Vail Resorts purchased Stevens Pass in June, bringing the local ski resort into the game-changing Epic Pass network.
Welcome to the Cascades, Vail Resorts.
Your decision to buy Stevens Pass last June is good news, skiers in the Northwest say. And your game-changing Epic Pass — which offers access to 65 resorts within your network including British Columbia’s Whistler Blackcomb — is a welcome addition.
Consider this your honeymoon period.
Eventually, though, Stevens Pass regulars are hoping you can fix a few things — like aging lifts, overcrowding and insufficient parking.
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“Vail operates some the best resorts in the world, so there’s a hope they’ll make some smart changes at Stevens,” said Dwayne McMahon, owner of Der Sportsmann outdoors shop in Leavenworth.
On the wish list
By far the biggest problem at Stevens Pass is parking — or lack of it, skiers and snowboarders say.
“The parking lots are full by 8 or 8:30 a.m. on weekends,” said Sean Mitchell, a regular from Lake Stevens. “They just haven’t been able to handle the crowds.”
The parking problems at Stevens are well-known, said John Gifford, president of the Pacific Northwest Ski Areas Association.
“It’s a tough situation,” he said. “You have a popular ski area and on certain days, it’s tough to find a parking spot.”
Along with jammed parking lots are crowded slopes on weekends, said Nick Hoyt, who runs the Facebook group Stevens Pass Snowboarders. His hope is that Vail will tackle lift issues first because “if you add parking, it makes it more crowded.”
What should be first on the wish list?
Several older lifts need to be replaced, said Don Guerin, president of S’no Joke Ski Club in Seattle, which has 410 members, many of whom ski regularly at Stevens.
The Kehr’s, Tye Mill and Brooks chairlifts are ancient and could use a refresh. And the SkyLine Express, the workhorse high-speed quad chairlift serving Stevens Pass’ front side, broke down several times last season and might need some work, Guerin said.
Vail typically invests in its new acquisitions, as it did this season when it spent $52 million on a new gondola and two new chairlifts at Whistler Blackcomb. Vail purchased the British Columbia resort in 2016.
Marc Riddell, Vail’s communications manager for Stevens Pass and Whistler Blackcomb, said the company will be assessing parking, overcrowding and the need to replace lifts over the next year.
“We’re keenly aware of the problems,” he said. As for fixes, he said, “We have a long history of investing in our properties.”
Vail’s decision to buy Stevens Pass is linked to its success at Whistler Blackcomb, Riddell said. “We see a lot of opportunity at Stevens. And Stevens Pass and Whistler Blackcomb complement each other perfectly,” he said.
The Epic Pass
Vail’s Epic Pass is changing the ski industry. For one fee (the premium pass sold for $899 last summer), skiers and snowboarders have access to Vail’s properties and partners.
For Stevens Pass skiers, the Epic Pass is attractive because it offers access to Whistler Blackcomb, considered one of the top resorts in North America and just four hours away from Seattle.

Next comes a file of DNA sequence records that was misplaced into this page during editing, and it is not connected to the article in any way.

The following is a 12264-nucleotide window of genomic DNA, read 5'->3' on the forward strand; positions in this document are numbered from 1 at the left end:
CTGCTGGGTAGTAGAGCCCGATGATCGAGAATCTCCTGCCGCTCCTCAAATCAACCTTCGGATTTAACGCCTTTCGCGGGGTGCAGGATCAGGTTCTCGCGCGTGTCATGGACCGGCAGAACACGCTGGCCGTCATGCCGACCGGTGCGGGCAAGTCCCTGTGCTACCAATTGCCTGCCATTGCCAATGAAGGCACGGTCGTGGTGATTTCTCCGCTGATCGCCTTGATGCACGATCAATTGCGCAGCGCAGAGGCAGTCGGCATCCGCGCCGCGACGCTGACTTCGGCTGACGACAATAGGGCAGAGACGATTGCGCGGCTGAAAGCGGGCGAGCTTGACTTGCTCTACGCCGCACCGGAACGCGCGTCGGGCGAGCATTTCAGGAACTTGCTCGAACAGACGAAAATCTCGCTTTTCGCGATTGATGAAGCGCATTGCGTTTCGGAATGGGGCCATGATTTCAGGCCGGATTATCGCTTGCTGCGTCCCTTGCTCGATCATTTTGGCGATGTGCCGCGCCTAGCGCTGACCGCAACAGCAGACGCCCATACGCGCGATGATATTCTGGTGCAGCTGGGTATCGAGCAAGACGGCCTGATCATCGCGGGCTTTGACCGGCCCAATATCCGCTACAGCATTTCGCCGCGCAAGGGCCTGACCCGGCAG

“A lot of our club members have opted to go with the Epic Pass,” Guerin said. “They’re excited about the opportunity to ski at Whistler and elsewhere.”
Not everyone is a fan of the pass, though. Some industry observers say it is driving out independent ski areas.
“These passes are the kiss of death,” said Aaron Brill, owner of Colorado’s Silverton Mountain, in an interview with Bloomberg News last year. “People who used to visit smaller ski areas are now just traveling within their pass network.”
Another vocal critic of the Epic Pass is Howard Katkov, owner of Red Mountain resort near Rossland, British Columbia.
“Skiing and snowboarding are a way of life, not a line item,” Katkov said. “The families that are the core of this lifestyle are getting priced out left and right.”
Vail contends the passes actually save skiers money. Consider the cost of a daily ticket at Whistler Blackcomb. With walk-up ticket prices as high as $165 a day, it doesn’t take long to make the Epic Pass pay off, Riddell said, and it allows skiers to try out other intriguing destinations.
“If you have the Epic Pass, you have access to Whistler Blackcomb and a broad suite of areas,” he said, allowing users to chase the best snow, whether it’s in British Columbia, Utah or Colorado.
Will Stevens start to feel like a corporate ski area? That’s one fear some skiers have.
“Hopefully Vail will keep the local character at Stevens,” said Tracy Gibbons, president of Sturtevant’s of Bellevue, one of the region’s biggest ski shops.
East of the Cascades on U.S Highway 2, residents and business owners in Leavenworth also are watching carefully, said McMahon of Der Sportsmann.
“Leavenworth has been adopted as the ski town for Stevens because we’re only 35 miles away,” he said. The relationship has been beneficial, with Stevens Pass supporting tourism in Leavenworth, along with many community programs.
“They’ve always been very generous with us,” McMahon said. “We just hope that continues.”
If you go
Among the participating Epic Pass resorts in the West are:
- Beaver Creek
- Crested Butte
- Arapahoe Basin
- Park City
- The Canyons
- Whistler Blackcomb
- Resorts of the Canadian Rockies